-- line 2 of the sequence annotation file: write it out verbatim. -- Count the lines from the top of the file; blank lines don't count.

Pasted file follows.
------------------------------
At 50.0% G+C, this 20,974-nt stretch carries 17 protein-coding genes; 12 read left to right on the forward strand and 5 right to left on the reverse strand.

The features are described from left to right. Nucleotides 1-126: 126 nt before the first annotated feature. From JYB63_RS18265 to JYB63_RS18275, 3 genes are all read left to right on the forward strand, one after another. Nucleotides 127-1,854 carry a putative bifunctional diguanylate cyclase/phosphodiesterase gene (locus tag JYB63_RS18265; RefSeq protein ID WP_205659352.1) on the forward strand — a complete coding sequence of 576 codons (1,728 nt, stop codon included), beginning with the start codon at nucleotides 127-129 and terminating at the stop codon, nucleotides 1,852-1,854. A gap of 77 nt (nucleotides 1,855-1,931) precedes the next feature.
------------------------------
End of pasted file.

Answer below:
The features are described from left to right. Nucleotides 1-126: 126 nt before the first annotated feature. From JYB63_RS18265 to JYB63_RS18275, 3 genes are all read left to right on the forward strand, one after another. Nucleotides 127-1,854 carry a putative bifunctional diguanylate cyclase/phosphodiesterase gene (locus tag JYB63_RS18265; RefSeq protein ID WP_205659352.1) on the forward strand — a complete coding sequence of 576 codons (1,728 nt, stop codon included), beginning with the start codon at nucleotides 127-129 and terminating at the stop codon, nucleotides 1,852-1,854. A gap of 77 nt (nucleotides 1,855-1,931) precedes the next feature.